Indigenous Scholars Organization holds 24-hour protest, university refuses to adopt land acknowledgment
In a protest and petition, ISO called for the university to adopt a land acknowledgment, establish a designated community space and create an Indigenous Studies program.
October 13, 2022
Over 20 students from the Indigenous Scholars Organization staged a 24-hour long protest outside of Rand Dining Hall to raise attention to issues faced by Indigenous students, to commemorate Indigenous People’s Day and to advocate for an official university land acknowledgment. A university representative stated in an Oct. 11 message to The Hustler that Vanderbilt does not currently plan to adopt a land acknowledgment.
Protestors hung a banner reading, “Indigenous Justice Now! Hold Vanderbilt Accountable for Stolen Land.” The demonstration started at 12:30 p.m. CDT on Oct. 10 and ended at 12:30 p.m. CDT the next day.
During the protest, ISO circulated a Indigenous People’s Day Coalition Statement and petition via email to five administrators including Chancellor Daniel Diermier, Dean of Ingram Commons Melissa Gresalfi and Dean of Students G.L. Black. Per ISO co-president and second-year graduate student Dante Reyna, ISO has not received a response to their petition as of print.
The statement details six demands from ISO to the university, the first of which is for the university to pass a land acknowledgment. In an Oct. 11 statement to The Hustler, the university stated that it would not endorse an official land acknowledgment due to “legal implications,” but did not respond to The Hustler’s inquiry about specific concerns.
“Vanderbilt community members who make land acknowledgments do not speak for the university,” the university statement reads.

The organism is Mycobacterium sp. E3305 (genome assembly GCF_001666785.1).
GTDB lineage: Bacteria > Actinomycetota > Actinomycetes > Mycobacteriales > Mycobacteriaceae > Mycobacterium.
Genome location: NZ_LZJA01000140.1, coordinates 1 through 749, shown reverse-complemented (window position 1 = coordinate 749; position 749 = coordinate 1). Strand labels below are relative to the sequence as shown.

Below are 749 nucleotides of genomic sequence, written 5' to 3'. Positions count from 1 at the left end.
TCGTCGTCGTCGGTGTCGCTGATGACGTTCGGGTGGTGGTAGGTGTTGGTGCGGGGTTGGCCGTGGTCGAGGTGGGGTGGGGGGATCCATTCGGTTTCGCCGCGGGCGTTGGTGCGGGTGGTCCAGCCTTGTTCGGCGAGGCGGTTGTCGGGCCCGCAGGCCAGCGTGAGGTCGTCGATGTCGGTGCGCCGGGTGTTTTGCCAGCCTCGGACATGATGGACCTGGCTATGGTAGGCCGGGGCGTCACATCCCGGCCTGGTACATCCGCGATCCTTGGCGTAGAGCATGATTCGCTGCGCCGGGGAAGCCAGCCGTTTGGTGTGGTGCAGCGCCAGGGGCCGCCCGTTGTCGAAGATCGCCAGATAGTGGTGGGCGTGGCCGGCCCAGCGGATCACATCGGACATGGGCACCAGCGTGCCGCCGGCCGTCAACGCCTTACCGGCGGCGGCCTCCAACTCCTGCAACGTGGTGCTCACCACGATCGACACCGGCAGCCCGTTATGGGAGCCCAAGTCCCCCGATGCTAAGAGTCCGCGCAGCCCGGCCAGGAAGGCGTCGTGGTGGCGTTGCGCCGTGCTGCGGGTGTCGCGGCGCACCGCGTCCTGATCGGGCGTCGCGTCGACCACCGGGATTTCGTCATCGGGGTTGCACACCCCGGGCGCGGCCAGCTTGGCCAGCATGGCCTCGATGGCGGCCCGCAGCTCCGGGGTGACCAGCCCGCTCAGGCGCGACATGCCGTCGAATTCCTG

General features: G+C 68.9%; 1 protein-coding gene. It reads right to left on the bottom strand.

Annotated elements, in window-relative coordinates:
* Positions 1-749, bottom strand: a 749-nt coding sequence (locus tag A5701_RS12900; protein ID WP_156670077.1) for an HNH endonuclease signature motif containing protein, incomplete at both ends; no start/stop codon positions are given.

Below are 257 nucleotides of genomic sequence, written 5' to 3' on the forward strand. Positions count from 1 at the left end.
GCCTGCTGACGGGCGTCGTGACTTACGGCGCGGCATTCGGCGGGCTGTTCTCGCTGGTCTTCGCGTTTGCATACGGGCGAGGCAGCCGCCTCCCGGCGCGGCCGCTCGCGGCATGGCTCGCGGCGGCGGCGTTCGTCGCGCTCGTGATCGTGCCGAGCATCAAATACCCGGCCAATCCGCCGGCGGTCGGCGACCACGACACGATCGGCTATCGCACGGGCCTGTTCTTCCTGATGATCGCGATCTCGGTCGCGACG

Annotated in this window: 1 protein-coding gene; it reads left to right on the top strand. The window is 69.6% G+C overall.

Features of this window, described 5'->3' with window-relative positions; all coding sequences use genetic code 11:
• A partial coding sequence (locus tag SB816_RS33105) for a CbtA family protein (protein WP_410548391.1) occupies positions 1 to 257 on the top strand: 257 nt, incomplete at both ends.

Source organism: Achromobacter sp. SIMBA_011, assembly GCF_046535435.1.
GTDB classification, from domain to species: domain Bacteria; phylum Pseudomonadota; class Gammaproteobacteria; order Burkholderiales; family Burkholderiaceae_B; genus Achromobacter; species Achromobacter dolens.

Indigenous People’s Day Coalition Statement
As of print, 221 students, alumni and community members have signed ISO’s statement and petition. Per Reyna, ISO has advocated for the university to adopt a land acknowledgment for nearly four years.
“A land acknowledgment is simply the bare minimum that the university can do to address Indigenous issues,” Reyna said. “In addition to that, the quality of life, and especially the quality of student life, is substantially worse for Indigenous people.”
In September 2019, VSG passed the Indigenous People’s Day and Land Recognition Bill, affirming its support of the university adopting a land acknowledgment and reading it at major school events. A resolution asking the university to adopt a land acknowledgment—which was written by ISO—was brought forward to the Faculty Senate in January 2021. The Senate voted to recommit it to its Diversity, Equity and Inclusion committee.
“The Faculty Senate, through its committee structure, continues to consider issues of importance to the faculty in the shared governance model in which we participate,” current Faculty Senate Chair Rebecca Swan said in an Oct. 13 message to The Hustler.
The second demand listed on the petition asks the university to create a designated space on campus for Indigenous students to “gather, celebrate and rest.” Reyna pointed to the small percentage of Native American students—0.4% of the campus population—as a reason for a campus center.
“Indigenous people flourish in their own spaces,” Reyna said. “An Indigenous space would provide us an avenue in order to feel like ourselves and for us to practice our traditions and ceremonies in a safe place.”